Van Halen’s Record Label Wanted the Band to Change Names When Sammy Hagar Joined


Fans jokingly refer to the Sammy Hagar era of Van Halen as “Van Hagar,” with the band’s sound taking a marked shift during that period into lighter and more commercial territory. Now, some 35 years later, we’ve learned that fans weren’t the only ones worried about the band’s evolution when The Red Rocker replaced David Lee Roth; their record label, Warner Brothers, wanted the band to change their name.

Longtime VH bassist Michael Anthony dropped the revelation on a recent episode of the radio show Steve Gorman Rocks!, which is syndicated on classic rock stations across the U.S.

Recounting the first time he met Sammy in person, Anthony said:

“I’d obviously seen Sammy play a few times. I never actually paid too much attention. Yeah, his stuff [was] great. I liked the Montrose stuff. Obviously, he had his solo stuff going on. But the first time I actually met him, I was in the studio at Ed’s house, the 5150 studio, and Sammy, I guess, was on a break. He had cut all his hair off. And he comes walking into the studio. I was sitting there in the studio, and he comes walking in. And I go, ‘That’s not Sammy Hagar. He’s the guy with long hair.’ And we instantly became friends.”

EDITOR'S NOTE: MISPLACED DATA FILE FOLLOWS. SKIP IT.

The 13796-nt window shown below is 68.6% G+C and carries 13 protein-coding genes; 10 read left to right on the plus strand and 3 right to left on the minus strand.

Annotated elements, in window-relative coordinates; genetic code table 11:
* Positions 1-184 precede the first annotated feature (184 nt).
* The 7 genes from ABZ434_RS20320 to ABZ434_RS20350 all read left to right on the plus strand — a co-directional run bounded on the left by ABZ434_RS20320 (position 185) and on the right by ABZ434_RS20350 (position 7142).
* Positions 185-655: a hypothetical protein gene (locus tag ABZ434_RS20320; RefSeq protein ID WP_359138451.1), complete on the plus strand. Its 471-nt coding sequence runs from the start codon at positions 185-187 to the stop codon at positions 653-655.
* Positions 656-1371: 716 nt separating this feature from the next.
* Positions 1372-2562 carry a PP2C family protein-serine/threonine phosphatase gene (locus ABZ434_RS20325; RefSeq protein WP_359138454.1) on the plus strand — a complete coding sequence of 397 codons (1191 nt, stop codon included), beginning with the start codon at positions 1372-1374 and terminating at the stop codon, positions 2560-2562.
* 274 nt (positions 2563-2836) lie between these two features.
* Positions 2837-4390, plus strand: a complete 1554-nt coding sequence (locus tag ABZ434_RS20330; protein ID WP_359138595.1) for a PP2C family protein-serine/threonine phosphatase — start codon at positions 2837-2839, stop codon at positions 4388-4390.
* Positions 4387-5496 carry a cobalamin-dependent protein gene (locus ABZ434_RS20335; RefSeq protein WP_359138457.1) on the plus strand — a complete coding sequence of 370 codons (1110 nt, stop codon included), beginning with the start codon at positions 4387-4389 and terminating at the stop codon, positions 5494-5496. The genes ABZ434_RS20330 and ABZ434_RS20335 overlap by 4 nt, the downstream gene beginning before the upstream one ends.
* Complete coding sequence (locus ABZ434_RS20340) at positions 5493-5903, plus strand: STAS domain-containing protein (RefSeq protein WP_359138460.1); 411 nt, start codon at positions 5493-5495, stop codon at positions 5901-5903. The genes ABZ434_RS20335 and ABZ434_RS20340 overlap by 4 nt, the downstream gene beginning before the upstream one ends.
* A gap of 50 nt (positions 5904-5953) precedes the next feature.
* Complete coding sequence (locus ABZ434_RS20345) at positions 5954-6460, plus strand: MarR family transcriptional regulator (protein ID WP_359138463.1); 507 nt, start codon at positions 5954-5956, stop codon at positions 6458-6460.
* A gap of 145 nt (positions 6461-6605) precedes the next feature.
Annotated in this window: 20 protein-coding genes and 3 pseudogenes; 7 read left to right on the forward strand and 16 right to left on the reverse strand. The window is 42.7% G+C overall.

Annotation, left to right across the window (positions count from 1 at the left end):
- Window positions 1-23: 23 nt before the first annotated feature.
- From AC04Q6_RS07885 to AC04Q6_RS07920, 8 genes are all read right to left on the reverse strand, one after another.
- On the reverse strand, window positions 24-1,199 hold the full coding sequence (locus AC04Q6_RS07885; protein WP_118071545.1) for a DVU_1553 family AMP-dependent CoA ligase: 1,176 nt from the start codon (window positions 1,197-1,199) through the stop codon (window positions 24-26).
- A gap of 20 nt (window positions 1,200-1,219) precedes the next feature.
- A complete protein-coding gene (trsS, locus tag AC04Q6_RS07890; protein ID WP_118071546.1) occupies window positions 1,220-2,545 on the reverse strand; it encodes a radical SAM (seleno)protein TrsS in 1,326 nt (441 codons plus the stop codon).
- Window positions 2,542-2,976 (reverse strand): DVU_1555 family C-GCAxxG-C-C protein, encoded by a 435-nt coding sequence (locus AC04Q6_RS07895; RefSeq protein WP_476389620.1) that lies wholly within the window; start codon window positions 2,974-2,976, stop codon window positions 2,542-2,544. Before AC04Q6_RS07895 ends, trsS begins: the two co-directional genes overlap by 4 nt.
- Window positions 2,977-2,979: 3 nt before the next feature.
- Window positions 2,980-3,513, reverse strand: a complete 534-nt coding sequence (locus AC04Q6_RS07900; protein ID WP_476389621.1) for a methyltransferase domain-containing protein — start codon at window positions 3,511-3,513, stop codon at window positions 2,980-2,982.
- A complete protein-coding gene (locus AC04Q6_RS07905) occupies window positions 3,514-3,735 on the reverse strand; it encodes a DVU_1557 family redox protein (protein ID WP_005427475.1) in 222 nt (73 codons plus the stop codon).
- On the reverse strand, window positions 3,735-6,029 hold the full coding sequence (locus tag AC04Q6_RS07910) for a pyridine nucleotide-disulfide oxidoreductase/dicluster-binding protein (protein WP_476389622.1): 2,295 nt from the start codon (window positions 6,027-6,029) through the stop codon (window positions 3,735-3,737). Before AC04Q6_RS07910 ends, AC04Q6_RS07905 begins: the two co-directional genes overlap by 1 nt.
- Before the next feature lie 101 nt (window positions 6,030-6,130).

Anthony continued, explaining the instant chemistry the band had with Sammy:

“We played probably for about 10 minutes tops, and we knew that we had something happening. We had a couple of songs that would end up on the ‘5150’ record; I think they were ‘Good Enough’ and… There was another one; there was a couple of them that were pretty much written. And we played it for him, and we said, ‘Just sing. Just sing something.’ And there were bits that he actually sang that ended up — and I kid you not — on the album. The chemistry was just such, like, ‘Wow!’”

Everyone on the band’s business team was worried about the departure of David Lee Roth, which is where the bit about the label asking the band to change their name comes in:

“We had everybody — Warner Brothers, our management, our lawyers — going, ‘Oh my God. David Lee Roth’s gone.’ They thought that that was such a strong identity,” he said. “Warner Brothers wanted us to change the name of the band. I remember Eddie and Alex, we were at Warner Brothers, and they were yelling, going, ‘Hey, hey, this is our last name. This is our careers. And we’re Van Halen.’”

Needless to say, keeping the Van Halen name was the right move; a band’s brand is their name, and bands who change their names — or see one faction split off with a new moniker — rarely fare as well.

Hagar ended up recording four records with Van Halen, three massively successful and one not so much (Balance, 1995). Anthony would be ousted from the group in 2006 but would later join up with Hagar again in The Circle in 2014.

[via Blabbermouth]

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